Making the Korean Sauna Eggs was a near effortless process with our Instant Pot pressure cooker (IP). The eggs sit on a metal egg rack over the salt water mixture and are cooked for 2 hours. Instead of the white albumen (protein-rich) part of the egg, we get a well-tanned, rich, and tasty hardboiled egg. The yolk color remains more or less the same, but the texture is more creamy and rich in our opinion. And just like that your regular hardboiled eggs have undergone a total transformation. They could have their own television series: “Extreme Makeover: Korean Sauna Egg Edition!”

Fun fact: Did you know that the albumen (egg white) of eggs contains very little fat and cholesterol and a lot of protein. This makes egg whites a great option to get that extra protein in your diet.

We highly recommend making these Korean Sauna Eggs and we can promise that you’ve never tasted an egg like this before. We gave one of our Korean friends an egg to try and his review – “BOMB!” He’s normally not a man of few words, so he must have enjoyed (side note: I have never seen a whole egg disappear that quickly.) Another foodie friend said, “KOREAN SAUNA EGG SO GOOT!”

It seems like this recipe is a hit and a crowd pleaser for sure! Let us know if you try it and how you would describe the taste!

Nutritional Breakdown (per egg):

Calories: 70, Carbs: 0g, Fats: 5g, Proteins: 6g


7-14 eggs at room temperature
2 tsp salt
2 cups of cold water


1) Wash eggs thoroughly
2) Mix salt and water together and pour into inner pot of IP
3) Place eggs in egg rack
4) Flip valve to SEAL
5) Set IP to HIGH PRESSURE for 2 hours
6) Quick release the valve to VENT
7) Place eggs in cold/ice water
7) Peel and enjoy!

Disclaimer: We are not nutritionists. All of our information is based on experience, working with personal trainers, research and background knowledge from our education in the health field. Make sure to work with a nutritionist when deciding what foods and nutrients are best for your goals and overall health.

Homemade Açaí Bowls: Join the Craze!

There are so many healthy meals and snacks we like to make, but our homemade açaí bowls might be our favorite! We initially got hooked on açaí when we ate our first açaí bowl at Haleiwa Bowls on the North Shore of Oahu. If you’ve never tried açaí before, the taste reminds us of a mix between blueberry, cranberry and pomegranate with a hint of tartness to it.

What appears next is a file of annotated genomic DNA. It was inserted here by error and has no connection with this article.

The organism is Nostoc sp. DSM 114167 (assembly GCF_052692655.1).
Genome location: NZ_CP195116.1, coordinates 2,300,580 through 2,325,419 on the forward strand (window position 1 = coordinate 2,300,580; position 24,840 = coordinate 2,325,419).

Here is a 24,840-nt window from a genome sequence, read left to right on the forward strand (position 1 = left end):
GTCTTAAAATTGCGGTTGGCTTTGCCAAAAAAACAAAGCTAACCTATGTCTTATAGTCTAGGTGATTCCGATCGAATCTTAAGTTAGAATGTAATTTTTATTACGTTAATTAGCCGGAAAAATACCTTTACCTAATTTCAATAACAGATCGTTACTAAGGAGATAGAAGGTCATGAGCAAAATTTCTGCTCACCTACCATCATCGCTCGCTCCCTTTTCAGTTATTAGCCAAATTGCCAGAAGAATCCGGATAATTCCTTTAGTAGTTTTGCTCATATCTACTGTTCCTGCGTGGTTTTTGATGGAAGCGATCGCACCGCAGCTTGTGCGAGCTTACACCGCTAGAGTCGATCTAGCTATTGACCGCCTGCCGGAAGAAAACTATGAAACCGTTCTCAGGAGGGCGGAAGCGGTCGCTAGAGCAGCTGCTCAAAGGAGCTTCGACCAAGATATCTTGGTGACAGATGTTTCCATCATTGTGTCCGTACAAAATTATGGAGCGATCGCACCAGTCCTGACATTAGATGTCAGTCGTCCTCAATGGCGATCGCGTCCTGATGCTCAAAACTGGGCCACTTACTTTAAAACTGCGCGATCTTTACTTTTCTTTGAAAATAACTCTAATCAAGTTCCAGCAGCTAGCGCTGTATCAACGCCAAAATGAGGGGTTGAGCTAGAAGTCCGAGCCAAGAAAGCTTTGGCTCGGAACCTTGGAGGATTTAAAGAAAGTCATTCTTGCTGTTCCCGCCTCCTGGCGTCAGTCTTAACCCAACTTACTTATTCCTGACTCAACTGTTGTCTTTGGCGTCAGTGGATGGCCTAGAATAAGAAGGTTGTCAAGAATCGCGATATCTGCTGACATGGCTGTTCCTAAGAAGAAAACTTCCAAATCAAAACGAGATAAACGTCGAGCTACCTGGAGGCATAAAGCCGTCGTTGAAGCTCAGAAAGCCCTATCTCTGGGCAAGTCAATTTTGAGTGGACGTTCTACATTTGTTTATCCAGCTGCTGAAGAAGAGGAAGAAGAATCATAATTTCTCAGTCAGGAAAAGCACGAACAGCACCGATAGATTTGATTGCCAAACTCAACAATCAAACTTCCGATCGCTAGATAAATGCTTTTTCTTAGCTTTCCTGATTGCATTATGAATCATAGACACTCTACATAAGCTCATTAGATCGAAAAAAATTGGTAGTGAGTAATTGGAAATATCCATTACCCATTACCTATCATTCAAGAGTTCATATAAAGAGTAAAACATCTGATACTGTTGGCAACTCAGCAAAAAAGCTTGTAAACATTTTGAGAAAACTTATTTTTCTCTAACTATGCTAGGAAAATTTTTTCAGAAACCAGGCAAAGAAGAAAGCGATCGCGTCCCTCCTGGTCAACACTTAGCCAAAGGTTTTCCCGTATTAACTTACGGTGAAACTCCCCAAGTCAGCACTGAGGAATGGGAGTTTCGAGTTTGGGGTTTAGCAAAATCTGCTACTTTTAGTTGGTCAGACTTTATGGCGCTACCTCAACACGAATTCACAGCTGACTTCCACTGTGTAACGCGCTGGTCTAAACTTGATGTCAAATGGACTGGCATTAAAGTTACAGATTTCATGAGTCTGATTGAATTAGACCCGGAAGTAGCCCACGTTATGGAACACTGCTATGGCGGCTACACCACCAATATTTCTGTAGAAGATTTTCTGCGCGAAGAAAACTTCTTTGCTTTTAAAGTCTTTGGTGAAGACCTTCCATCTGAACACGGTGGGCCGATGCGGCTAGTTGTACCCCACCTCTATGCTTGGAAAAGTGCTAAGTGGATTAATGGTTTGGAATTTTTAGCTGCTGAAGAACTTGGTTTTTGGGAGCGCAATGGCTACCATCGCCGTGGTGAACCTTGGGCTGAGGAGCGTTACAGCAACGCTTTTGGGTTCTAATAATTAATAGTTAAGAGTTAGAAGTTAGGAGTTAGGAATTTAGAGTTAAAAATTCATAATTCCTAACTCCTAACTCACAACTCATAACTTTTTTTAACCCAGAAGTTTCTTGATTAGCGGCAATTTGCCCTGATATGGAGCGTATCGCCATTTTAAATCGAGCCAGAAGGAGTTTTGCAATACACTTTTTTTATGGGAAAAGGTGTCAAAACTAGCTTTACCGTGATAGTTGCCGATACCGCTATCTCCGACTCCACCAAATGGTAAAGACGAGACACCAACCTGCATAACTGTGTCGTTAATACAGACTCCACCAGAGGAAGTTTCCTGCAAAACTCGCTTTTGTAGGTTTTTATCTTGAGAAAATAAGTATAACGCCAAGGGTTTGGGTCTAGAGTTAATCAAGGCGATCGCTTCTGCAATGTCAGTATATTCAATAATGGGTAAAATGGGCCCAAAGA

Fun Fact: Harvesting açaí berries are no easy task. Massive açaí palm trees can grow over 60 feet, making the task of retrieving these fruit difficult and potentially dangerous.

Açaí berries are native to Central and South America, pre-dominantly in Brazil. These berries are considered a “superfood” because of its abundance of health and nutritional benefits. In comparison to other fruits, açaí berries are relatively low in fat and sugars. Açaí also contains anthocyanins that give the berries and their deep purple appearance and act as an antioxidant in the body. Antioxidants play a vital role in neutralizing free radicals that damage cells and can lead to a number of systemic conditions such as diabetes, cancer, heart disease, etc. For comparison, açaí berries contain three times the amount of antioxidants compared to blueberries. Additionally a high amount of fatty acids such as Omega-3s and Omega-6s can be found in these berries. Omega-3s can help to lower cholesterol and your risk of heart disease.

Nutritional breakdown:

Açaí portion only (Serves 2) – Calories: 240, Carbs: 20g, Fats: 0g, Proteins: 2g
*Additional calories should be considered based on toppings added


2 packets of Sambazon Acai
0.5 cup Kirkland Unsweetened Vanilla Almond Milk
0.5 cup 100% apple juice
A handful of frozen mixed berries
1 frozen banana

Topping options:

Fresh cut fruit
Peanut butter
Almond butter
Maple syrup
Coconut flakes
Hemp seeds
Chia seeds


1) Run the frozen acai packets under warm water for a couple of seconds
2) Add all ingredients to a food processor and pulse
3) Add more almond milk or apple juice to get the desired texture
4) Add toppings and enjoy!


A food processor is necessary for this making this açaí bowl. In my experience, even a good blender can’t produce the desired consistency.

We hope you’re able to join the açaí craze and add your favorite toppings to the mix! Let us know some of your favorite açaí places or tag us in your homemade açaí bowls!

Disclaimer: We are not nutritionists. All of our information is based on experience, working with personal trainers, research and background knowledge from our education in the health field. Make sure to work with a nutritionist when deciding what foods and nutrients are best for your goals and overall health.

-Colin & Lisa